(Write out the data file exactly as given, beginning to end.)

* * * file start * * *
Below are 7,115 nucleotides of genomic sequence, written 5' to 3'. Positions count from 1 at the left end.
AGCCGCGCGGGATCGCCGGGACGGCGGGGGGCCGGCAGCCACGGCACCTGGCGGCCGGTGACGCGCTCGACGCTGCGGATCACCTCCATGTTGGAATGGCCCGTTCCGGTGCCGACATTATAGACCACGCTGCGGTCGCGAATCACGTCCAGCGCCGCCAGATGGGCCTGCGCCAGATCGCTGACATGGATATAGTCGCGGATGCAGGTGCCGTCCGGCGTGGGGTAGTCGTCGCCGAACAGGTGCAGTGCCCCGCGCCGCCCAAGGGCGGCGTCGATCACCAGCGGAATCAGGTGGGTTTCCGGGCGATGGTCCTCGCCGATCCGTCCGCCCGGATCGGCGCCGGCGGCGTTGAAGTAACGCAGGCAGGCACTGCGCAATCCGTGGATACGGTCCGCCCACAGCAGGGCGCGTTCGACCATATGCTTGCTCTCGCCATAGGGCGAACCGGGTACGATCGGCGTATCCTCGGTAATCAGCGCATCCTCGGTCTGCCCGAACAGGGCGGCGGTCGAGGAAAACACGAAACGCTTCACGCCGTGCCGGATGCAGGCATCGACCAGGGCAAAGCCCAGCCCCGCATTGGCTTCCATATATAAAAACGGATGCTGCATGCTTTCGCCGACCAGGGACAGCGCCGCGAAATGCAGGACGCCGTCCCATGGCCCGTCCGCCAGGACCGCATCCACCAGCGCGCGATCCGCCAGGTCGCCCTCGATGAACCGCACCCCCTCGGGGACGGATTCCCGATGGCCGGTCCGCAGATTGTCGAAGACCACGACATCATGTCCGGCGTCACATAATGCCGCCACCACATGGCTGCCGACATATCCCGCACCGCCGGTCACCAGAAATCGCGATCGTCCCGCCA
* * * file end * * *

Below are 7,115 nucleotides of genomic sequence, written 5' to 3'. Positions count from 1 at the left end.
AGCCGCGCGGGATCGCCGGGACGGCGGGGGGCCGGCAGCCACGGCACCTGGCGGCCGGTGACGCGCTCGACGCTGCGGATCACCTCCATGTTGGAATGGCCCGTTCCGGTGCCGACATTATAGACCACGCTGCGGTCGCGAATCACGTCCAGCGCCGCCAGATGGGCCTGCGCCAGATCGCTGACATGGATATAGTCGCGGATGCAGGTGCCGTCCGGCGTGGGGTAGTCGTCGCCGAACAGGTGCAGTGCCCCGCGCCGCCCAAGGGCGGCGTCGATCACCAGCGGAATCAGGTGGGTTTCCGGGCGATGGTCCTCGCCGATCCGTCCGCCCGGATCGGCGCCGGCGGCGTTGAAGTAACGCAGGCAGGCACTGCGCAATCCGTGGATACGGTCCGCCCACAGCAGGGCGCGTTCGACCATATGCTTGCTCTCGCCATAGGGCGAACCGGGTACGATCGGCGTATCCTCGGTAATCAGCGCATCCTCGGTCTGCCCGAACAGGGCGGCGGTCGAGGAAAACACGAAACGCTTCACGCCGTGCCGGATGCAGGCATCGACCAGGGCAAAGCCCAGCCCCGCATTGGCTTCCATATATAAAAACGGATGCTGCATGCTTTCGCCGACCAGGGACAGCGCCGCGAAATGCAGGACGCCGTCCCATGGCCCGTCCGCCAGGACCGCATCCACCAGCGCGCGATCCGCCAGGTCGCCCTCGATGAACCGCACCCCCTCGGGGACGGATTCCCGATGGCCGGTCCGCAGATTGTCGAAGACCACGACATCATGTCCGGCGTCACATAATGCCGCCACCACATGGCTGCCGACATATCCCGCACCGCCGGTCACCAGAAATCGCGATCGTCCCGCCA